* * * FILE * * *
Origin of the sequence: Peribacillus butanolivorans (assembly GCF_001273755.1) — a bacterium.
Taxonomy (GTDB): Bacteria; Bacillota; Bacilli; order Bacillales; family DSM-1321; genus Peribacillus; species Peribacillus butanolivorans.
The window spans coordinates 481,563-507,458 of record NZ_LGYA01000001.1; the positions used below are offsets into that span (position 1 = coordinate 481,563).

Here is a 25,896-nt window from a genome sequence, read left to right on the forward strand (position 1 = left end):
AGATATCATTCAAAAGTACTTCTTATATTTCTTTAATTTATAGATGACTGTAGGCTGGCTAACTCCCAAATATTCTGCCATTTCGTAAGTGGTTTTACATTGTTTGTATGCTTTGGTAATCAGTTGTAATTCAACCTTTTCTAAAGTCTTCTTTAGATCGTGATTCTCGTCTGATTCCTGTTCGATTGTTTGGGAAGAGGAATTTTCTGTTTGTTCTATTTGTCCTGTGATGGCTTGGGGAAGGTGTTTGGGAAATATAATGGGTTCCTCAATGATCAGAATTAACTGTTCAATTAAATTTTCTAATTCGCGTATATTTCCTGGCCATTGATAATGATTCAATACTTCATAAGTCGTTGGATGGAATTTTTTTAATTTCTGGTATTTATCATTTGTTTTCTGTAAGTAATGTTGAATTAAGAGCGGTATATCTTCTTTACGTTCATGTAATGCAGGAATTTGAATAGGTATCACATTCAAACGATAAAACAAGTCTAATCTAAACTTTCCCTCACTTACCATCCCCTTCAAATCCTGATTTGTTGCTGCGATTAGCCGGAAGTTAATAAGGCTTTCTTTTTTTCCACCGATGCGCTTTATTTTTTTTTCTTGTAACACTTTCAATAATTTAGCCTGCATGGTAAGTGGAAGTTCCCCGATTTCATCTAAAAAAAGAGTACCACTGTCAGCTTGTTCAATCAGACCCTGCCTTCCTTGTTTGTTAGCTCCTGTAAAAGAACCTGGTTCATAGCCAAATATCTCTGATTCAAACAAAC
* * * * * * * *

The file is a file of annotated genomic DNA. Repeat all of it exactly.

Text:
Origin of the sequence: Peribacillus butanolivorans (assembly GCF_001273755.1) — a bacterium.
Taxonomy (GTDB): Bacteria; Bacillota; Bacilli; order Bacillales; family DSM-1321; genus Peribacillus; species Peribacillus butanolivorans.
The window spans coordinates 481,563-507,458 of record NZ_LGYA01000001.1; the positions used below are offsets into that span (position 1 = coordinate 481,563).

Here is a 25,896-nt window from a genome sequence, read left to right on the forward strand (position 1 = left end):
AGATATCATTCAAAAGTACTTCTTATATTTCTTTAATTTATAGATGACTGTAGGCTGGCTAACTCCCAAATATTCTGCCATTTCGTAAGTGGTTTTACATTGTTTGTATGCTTTGGTAATCAGTTGTAATTCAACCTTTTCTAAAGTCTTCTTTAGATCGTGATTCTCGTCTGATTCCTGTTCGATTGTTTGGGAAGAGGAATTTTCTGTTTGTTCTATTTGTCCTGTGATGGCTTGGGGAAGGTGTTTGGGAAATATAATGGGTTCCTCAATGATCAGAATTAACTGTTCAATTAAATTTTCTAATTCGCGTATATTTCCTGGCCATTGATAATGATTCAATACTTCATAAGTCGTTGGATGGAATTTTTTTAATTTCTGGTATTTATCATTTGTTTTCTGTAAGTAATGTTGAATTAAGAGCGGTATATCTTCTTTACGTTCATGTAATGCAGGAATTTGAATAGGTATCACATTCAAACGATAAAACAAGTCTAATCTAAACTTTCCCTCACTTACCATCCCCTTCAAATCCTGATTTGTTGCTGCGATTAGCCGGAAGTTAATAAGGCTTTCTTTTTTTCCACCGATGCGCTTTATTTTTTTTTCTTGTAACACTTTCAATAATTTAGCCTGCATGGTAAGTGGAAGTTCCCCGATTTCATCTAAAAAAAGAGTACCACTGTCAGCTTGTTCAATCAGACCCTGCCTTCCTTGTTTGTTAGCTCCTGTAAAAGAACCTGGTTCATAGCCAAATATCTCTGATTCAAACAAAC